Yamaha hits the road with 28-mph pedal-assist Civante
Yamaha Bicycles has impressive form in the world of ebikes, having launched the world's first electric power-assisted bike back in 1993. Now the company is launching its first Class 3 category ebike in the shape of the Civante.
"The Civante will introduce a new group of riders to Yamaha’s legendary quality, comfort and performance and increases and diversifies our retail options," said Yamaha's Drew Engelmann. "The Civante looks great, feels smooth and comfortable, and delivers the cutting-edge handling dynamics and seamless integration of assist technology that Yamaha does better than anyone else."
Like other Yamaha rides, the frame, motor, battery unit and other components are all produced in-house. Cabling is routed through the aluminum frame for a clean look, and there are mount holes for fenders, a kickstand and cargo rack.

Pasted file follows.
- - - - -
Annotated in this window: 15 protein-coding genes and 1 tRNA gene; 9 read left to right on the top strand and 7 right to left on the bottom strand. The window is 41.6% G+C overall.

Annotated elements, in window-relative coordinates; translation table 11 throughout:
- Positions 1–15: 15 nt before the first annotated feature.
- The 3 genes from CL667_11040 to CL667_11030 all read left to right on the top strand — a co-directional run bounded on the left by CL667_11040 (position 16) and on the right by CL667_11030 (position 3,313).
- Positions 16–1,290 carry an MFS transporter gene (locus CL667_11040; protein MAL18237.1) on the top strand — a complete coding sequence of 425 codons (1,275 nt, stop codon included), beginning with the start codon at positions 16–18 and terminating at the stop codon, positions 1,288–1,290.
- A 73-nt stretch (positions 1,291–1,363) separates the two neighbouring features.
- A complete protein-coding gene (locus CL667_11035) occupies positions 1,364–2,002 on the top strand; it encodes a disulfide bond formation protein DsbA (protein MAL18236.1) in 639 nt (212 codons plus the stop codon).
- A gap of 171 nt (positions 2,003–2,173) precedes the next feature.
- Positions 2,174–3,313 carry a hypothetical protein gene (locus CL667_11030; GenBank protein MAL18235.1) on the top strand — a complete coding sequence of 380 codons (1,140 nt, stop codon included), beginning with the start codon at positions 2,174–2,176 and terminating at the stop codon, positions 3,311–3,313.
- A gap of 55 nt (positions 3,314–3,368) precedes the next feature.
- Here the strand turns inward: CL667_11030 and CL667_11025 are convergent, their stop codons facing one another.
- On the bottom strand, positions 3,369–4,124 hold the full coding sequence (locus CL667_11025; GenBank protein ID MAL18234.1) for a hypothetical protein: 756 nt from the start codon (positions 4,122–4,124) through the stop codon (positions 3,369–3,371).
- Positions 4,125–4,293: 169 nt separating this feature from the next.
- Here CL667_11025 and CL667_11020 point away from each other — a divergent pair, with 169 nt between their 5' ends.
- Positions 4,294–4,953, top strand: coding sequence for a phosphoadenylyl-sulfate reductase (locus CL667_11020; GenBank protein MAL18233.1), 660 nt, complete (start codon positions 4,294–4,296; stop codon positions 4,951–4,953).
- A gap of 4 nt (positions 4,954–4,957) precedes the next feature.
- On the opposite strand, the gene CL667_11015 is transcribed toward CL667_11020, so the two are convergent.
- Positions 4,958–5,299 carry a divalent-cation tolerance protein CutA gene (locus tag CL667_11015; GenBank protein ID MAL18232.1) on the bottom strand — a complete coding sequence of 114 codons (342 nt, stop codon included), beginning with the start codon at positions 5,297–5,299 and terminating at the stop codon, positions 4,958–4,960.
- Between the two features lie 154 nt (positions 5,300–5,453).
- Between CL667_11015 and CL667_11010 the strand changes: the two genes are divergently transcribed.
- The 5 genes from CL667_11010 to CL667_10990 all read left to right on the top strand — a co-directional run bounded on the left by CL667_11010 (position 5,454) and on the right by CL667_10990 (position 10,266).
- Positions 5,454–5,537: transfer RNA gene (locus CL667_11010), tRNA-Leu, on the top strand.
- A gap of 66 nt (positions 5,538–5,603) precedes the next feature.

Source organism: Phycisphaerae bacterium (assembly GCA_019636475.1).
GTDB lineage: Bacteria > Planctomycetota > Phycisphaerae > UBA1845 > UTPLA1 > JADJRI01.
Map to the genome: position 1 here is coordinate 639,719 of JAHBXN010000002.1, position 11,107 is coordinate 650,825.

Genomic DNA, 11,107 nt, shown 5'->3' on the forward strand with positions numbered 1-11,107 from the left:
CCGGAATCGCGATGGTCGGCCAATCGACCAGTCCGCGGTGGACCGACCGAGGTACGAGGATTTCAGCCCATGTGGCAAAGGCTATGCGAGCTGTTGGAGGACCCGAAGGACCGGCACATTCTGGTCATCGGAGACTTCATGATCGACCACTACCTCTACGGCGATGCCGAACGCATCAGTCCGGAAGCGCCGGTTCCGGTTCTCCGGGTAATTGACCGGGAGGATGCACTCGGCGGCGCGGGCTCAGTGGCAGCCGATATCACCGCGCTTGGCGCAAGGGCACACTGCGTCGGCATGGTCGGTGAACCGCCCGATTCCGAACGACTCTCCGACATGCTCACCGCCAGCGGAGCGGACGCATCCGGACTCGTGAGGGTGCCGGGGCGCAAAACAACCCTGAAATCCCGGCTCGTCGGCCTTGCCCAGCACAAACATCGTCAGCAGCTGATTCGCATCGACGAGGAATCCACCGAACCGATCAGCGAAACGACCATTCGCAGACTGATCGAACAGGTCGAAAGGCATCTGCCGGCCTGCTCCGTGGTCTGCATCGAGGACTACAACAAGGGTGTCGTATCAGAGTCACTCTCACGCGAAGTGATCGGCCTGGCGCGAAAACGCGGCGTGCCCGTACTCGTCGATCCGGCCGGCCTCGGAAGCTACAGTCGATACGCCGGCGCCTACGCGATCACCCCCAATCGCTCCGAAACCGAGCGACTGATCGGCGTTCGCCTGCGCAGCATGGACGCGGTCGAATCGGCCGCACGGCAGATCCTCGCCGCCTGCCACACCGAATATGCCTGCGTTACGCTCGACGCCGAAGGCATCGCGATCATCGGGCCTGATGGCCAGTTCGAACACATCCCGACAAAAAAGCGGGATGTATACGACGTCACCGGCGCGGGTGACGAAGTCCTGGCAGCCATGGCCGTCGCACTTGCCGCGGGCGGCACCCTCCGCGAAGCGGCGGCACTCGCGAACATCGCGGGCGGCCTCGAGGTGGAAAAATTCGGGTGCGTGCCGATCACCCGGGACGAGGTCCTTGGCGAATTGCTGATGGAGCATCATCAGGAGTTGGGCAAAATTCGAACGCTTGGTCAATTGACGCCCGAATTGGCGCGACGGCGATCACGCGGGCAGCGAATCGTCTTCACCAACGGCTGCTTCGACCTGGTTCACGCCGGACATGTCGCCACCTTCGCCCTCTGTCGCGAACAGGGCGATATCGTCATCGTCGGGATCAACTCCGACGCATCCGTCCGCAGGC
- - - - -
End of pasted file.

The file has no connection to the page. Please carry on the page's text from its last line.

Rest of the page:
The Civante is a Class 3 electric power assist ebike, meaning its mid-mount PWSeries SE motor can give you some help on your way up to 28 mph, after which you're on your own. Four power levels are available, and up to 70 Nm (51.6 lb.ft) of torque.
A Triple Sensor System measures pedal torque, bike speed and crank arm cadence to offer more or less assist to match the changing terrain and riding needs. And a lockable "long-lasting" 500-Wh Li-ion battery can be removed for indoor charging, with Yamaha reporting that its high-speed charge will get it from zero to 80 percent capacity in about an hour.
A Bluetooth-enabled, multi-function LCD display at the center of the drop handlebar shows speed, battery range, assist modes and more, and there's a handy control switch to the left of the handlebar stem.
Rounding out the given specs are Shimano STI shifters, a double chainring, 10-speed derailleur, hydraulic disc braking, integrated LED headlight, and 27.5-inch mid-depth aerodynamic wheels wrapped in CST puncture-resistant tires with reflective sidewalls and smooth tread. The ebike appears to ride without suspension in play, but the handlebar has been treated to extra padding covered in cork tape to smooth out some of the vibrations during a ride.
Source: Yamaha Bicycles